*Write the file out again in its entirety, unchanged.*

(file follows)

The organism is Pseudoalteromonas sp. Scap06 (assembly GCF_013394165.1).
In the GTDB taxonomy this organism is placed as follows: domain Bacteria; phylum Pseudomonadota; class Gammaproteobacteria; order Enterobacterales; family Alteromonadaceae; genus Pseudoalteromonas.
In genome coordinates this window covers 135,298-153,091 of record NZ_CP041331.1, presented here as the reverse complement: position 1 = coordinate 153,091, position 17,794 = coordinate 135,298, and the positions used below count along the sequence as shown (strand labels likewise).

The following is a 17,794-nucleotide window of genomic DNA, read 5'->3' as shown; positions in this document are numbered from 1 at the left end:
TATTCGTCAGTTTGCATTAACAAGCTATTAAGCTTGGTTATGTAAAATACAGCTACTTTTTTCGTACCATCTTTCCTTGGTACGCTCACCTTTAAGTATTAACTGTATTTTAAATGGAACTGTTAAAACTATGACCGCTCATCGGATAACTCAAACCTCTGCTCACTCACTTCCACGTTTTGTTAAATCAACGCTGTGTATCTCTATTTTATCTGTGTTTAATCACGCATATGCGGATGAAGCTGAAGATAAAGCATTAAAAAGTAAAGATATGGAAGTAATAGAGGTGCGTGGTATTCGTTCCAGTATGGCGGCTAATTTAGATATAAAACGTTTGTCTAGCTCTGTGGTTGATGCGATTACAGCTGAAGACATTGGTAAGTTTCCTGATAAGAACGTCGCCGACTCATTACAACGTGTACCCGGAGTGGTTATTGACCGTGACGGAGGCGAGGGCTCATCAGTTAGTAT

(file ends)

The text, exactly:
The organism is Pseudoalteromonas sp. Scap06 (assembly GCF_013394165.1).
In the GTDB taxonomy this organism is placed as follows: domain Bacteria; phylum Pseudomonadota; class Gammaproteobacteria; order Enterobacterales; family Alteromonadaceae; genus Pseudoalteromonas.
In genome coordinates this window covers 135,298-153,091 of record NZ_CP041331.1, presented here as the reverse complement: position 1 = coordinate 153,091, position 17,794 = coordinate 135,298, and the positions used below count along the sequence as shown (strand labels likewise).

The following is a 17,794-nucleotide window of genomic DNA, read 5'->3' as shown; positions in this document are numbered from 1 at the left end:
TATTCGTCAGTTTGCATTAACAAGCTATTAAGCTTGGTTATGTAAAATACAGCTACTTTTTTCGTACCATCTTTCCTTGGTACGCTCACCTTTAAGTATTAACTGTATTTTAAATGGAACTGTTAAAACTATGACCGCTCATCGGATAACTCAAACCTCTGCTCACTCACTTCCACGTTTTGTTAAATCAACGCTGTGTATCTCTATTTTATCTGTGTTTAATCACGCATATGCGGATGAAGCTGAAGATAAAGCATTAAAAAGTAAAGATATGGAAGTAATAGAGGTGCGTGGTATTCGTTCCAGTATGGCGGCTAATTTAGATATAAAACGTTTGTCTAGCTCTGTGGTTGATGCGATTACAGCTGAAGACATTGGTAAGTTTCCTGATAAGAACGTCGCCGACTCATTACAACGTGTACCCGGAGTGGTTATTGACCGTGACGGAGGCGAGGGCTCATCAGTTAGTAT